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      • A very interesting topic. I feel like this is a trope that we as a society have taken for granted. An in-depth look at the moral implications of this kind of narrative would be a fascinating read. – SophieCherry 8 months ago
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      Latest Comments

      Amyus

      Lorm. You’re not alone and you’ve come to the right place. There are many here at The Artifice who, I’m sure, would be interested in your life experiences. History is not made by the self-styled great and glorious, but by us – the ordinary men and women who truly suffer the slings and arrows of outrageous fortunes. You have a story to be told and a desire to do so. Good luck to you, Sir.

      Regarding your refusal to bow to the almighty Microsoft (I’m with you all the way), there are other word processing options available, as alexpaulsen has mentioned. You may also like to consider Open Office, a programme I use. It’s free to download and does everything and so much more than Microsoft Office suite. It’s quick and easy to learn.

      As to your earliest memories – yes I believe you because I too have an early memory that, when I described it to my mother, seems to be from before I was a year old. Experts don’t know everything and many of the greatest leaps forward have been made by those without letters after their names.

      Here’s to you and a positive, bright future. By the way, I’m 57 so not far behind you in age, though I’m still 17 in my head. It’s never too late to be who you were meant to be.

      The "Write" Way
      Amyus

      A nicely written piece, even if some of the advice you give is obvious – and that’s not intended as negative criticism. Sometimes we do need to have a mirror shoved in front of our faces to realise that the only obstacle standing in the way of actually getting those lines written down is the face looking back at us. A writer writes, even if it’s just a few notes or lines scribbled down on the back of an envelope. Many a time I’ve caught a snippet of a conversation or picked up a comment made by someone on a train or a bus then jotted it down for later reference – yes, public transport is a great source of human interaction. I recall being on a coach to London some years ago and overhearing this little gem: two elderly women were chatting in the seat row behind me. One was going to visit her sister in Blackheath (South East London) and the other said “I don’t like Blackheath. I went there once and it was raining”. Absolute nonsense, but perfect for character building. I had to write it down and maybe one day it will come in useful.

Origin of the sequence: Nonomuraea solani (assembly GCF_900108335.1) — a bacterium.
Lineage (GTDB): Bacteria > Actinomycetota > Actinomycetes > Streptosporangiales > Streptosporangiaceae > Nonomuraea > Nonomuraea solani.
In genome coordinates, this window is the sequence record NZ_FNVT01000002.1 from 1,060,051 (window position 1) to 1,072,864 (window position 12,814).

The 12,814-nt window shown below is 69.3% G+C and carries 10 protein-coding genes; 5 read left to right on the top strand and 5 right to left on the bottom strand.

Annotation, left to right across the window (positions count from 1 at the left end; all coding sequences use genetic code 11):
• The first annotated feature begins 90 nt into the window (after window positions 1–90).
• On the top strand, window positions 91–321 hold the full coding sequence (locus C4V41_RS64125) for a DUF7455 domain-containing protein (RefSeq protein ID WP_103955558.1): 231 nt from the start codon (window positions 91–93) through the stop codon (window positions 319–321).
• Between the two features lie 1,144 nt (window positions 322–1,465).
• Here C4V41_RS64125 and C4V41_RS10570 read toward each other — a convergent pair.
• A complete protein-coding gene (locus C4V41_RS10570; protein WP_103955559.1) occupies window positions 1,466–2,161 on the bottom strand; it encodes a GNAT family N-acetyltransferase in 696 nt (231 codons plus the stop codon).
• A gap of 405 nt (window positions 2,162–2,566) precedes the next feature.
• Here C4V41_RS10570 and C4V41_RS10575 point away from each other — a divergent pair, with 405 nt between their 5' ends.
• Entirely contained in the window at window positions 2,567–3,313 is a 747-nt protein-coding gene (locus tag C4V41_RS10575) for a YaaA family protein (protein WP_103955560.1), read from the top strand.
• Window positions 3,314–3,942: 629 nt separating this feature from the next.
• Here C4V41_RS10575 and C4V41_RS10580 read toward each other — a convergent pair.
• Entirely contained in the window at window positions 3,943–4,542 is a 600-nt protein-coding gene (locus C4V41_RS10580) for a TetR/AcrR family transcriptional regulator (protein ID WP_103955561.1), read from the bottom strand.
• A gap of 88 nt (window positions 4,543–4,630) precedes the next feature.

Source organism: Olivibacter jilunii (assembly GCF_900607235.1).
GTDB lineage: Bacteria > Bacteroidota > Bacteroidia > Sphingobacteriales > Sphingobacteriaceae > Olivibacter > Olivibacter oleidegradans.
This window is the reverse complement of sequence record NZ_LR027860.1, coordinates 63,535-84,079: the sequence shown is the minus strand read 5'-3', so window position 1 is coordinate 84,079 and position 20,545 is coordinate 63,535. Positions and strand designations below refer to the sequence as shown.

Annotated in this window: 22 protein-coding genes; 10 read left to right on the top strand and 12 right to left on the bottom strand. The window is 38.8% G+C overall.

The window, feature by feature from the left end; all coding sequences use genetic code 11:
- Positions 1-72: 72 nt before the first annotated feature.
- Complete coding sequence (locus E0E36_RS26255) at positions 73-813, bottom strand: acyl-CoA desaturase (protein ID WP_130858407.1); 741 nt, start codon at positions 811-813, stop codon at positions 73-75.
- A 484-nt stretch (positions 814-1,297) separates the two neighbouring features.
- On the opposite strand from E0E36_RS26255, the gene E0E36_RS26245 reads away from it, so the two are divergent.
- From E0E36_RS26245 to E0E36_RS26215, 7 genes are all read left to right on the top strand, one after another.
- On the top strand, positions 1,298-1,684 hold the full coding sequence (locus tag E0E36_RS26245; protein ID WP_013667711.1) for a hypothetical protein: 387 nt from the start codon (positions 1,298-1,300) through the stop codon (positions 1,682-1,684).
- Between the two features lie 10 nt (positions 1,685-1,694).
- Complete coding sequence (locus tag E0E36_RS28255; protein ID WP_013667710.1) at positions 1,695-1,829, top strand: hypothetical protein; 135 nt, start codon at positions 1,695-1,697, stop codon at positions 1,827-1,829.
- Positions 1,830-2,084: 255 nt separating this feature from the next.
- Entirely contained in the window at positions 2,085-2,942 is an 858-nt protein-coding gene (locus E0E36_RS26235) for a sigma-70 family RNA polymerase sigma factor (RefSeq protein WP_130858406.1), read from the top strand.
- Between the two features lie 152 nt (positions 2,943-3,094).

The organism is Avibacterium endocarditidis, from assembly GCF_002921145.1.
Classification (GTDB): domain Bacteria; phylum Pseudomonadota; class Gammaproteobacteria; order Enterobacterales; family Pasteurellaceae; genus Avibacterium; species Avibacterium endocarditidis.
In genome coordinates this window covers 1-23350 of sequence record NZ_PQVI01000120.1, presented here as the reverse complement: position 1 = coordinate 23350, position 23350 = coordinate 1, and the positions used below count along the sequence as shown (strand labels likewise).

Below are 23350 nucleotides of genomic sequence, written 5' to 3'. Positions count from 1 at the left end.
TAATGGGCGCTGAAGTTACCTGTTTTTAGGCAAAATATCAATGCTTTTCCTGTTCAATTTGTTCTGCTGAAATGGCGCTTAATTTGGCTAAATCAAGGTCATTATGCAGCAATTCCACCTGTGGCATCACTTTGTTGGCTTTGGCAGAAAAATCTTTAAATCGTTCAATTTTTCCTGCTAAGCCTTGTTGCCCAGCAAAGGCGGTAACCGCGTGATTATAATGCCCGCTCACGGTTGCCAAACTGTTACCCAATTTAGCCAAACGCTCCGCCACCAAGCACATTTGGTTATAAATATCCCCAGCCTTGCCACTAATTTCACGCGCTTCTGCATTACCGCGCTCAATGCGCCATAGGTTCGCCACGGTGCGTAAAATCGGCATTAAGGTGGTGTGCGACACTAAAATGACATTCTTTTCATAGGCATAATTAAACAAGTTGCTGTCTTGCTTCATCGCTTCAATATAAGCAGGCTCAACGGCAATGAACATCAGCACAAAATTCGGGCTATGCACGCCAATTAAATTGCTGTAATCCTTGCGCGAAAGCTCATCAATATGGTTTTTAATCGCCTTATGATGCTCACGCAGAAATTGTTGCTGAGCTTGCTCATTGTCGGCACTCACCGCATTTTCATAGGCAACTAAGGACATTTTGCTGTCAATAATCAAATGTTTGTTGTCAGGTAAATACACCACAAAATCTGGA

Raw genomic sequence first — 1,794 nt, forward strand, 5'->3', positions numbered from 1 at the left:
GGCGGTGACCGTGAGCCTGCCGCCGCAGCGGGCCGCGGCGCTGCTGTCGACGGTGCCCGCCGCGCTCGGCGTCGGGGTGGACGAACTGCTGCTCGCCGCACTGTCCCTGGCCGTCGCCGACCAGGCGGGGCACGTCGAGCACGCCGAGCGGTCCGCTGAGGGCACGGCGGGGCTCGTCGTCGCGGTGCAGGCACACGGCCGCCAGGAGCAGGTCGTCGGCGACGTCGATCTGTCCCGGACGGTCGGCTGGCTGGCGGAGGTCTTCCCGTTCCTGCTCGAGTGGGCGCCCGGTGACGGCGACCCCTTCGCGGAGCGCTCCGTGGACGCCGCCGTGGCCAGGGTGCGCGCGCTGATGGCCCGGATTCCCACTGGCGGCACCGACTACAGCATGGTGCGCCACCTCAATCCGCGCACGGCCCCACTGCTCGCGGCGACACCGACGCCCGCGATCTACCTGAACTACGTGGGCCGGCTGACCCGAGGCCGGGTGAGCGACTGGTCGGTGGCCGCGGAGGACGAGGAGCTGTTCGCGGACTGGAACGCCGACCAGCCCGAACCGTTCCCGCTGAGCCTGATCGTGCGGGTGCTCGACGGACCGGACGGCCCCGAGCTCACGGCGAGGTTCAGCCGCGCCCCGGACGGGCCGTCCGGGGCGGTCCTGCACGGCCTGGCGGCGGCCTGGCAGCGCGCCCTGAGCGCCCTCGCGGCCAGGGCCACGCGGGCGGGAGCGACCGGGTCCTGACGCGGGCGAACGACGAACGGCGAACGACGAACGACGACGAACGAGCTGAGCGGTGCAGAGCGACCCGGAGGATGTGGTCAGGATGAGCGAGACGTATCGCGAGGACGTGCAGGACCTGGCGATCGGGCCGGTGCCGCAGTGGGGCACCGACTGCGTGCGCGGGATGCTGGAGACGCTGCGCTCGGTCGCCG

The "Write" Way
      Amyus

      A great post. The truth is sometimes unpalatable but needs to be addressed and you have done so eloquently. Thank you for a fascinating read.

      The Philosophy of Conflict in Literature
      Amyus

      A great article and I’m pleased to see it go live. Well researched (many hours spent at the wheel?) and an absorbing read. Two thumbs up from me:)

      Realistic Console Racer Soup 2017: Principles of Innovation in Racing Games
      Amyus

      Yet another thoughtful and insightful article, AG. A fascinating read. I have to admit that I do side with Orwell’s comments though, although having stated that, I am as guilty as the next person as I draw most of my income from working in the film industry. Panem et circenses indeed. As you quite rightly pointed out, some of our visual distractions do take on religious proportions, but then maybe that’s because religion in general is failing to deliver what the masses find in imaginary universes, in which they can at least have some input as fans. Well, this argument could go on forever so I’ll stop here and no offence is intended to those with religious beliefs. I’m going to send a link to your article to a few friends with similar ideas. Cheers

      Is "Geek Culture" Embracing Our Inner Child, or Infantilising a Generation of Adults?
      Amyus

      A great article and obviously very well researched. I’m pleased to see it’s encouraged feedback and discussion. A fascinating subject, by the way and one that touches many a heart. I have to confess to having a soft spot for Yuki Nagato from the Haruhi anime series, so even this old wooden heart isn’t immune to a touch of agape 🙂 Nicely done.

      Can You Really Fall In Love With a Fictional Character?
      Amyus

      farizz. Thanks. There is a new article coming soon, this time looking at Yuki Nagato. It’s still in the tweaking stage and since I’ve been away, involved in other projects, my attention has been required elsewhere. Anyway, thanks once again for the positive feedback.

      The Melancholy of Haruhi Suzumiya: The Journey of The Hero
      Amyus

      Hi Dong. Take a look at the GuP page over at reddit. There is quite a bit of discussion about what may or may not appear in the up and coming Christmas episodes. I suppose the next season will see the Oarai team compete in the World Championship, in some form or another. There’s a brief teaser on You Tube, which shows three of the girls from the Anglerfish team now running the Student Council at Oarai, with a sweet shot of Mako snoozing on the couch!

      Girls und Panzer: Deconstructing Gender with Tank Combat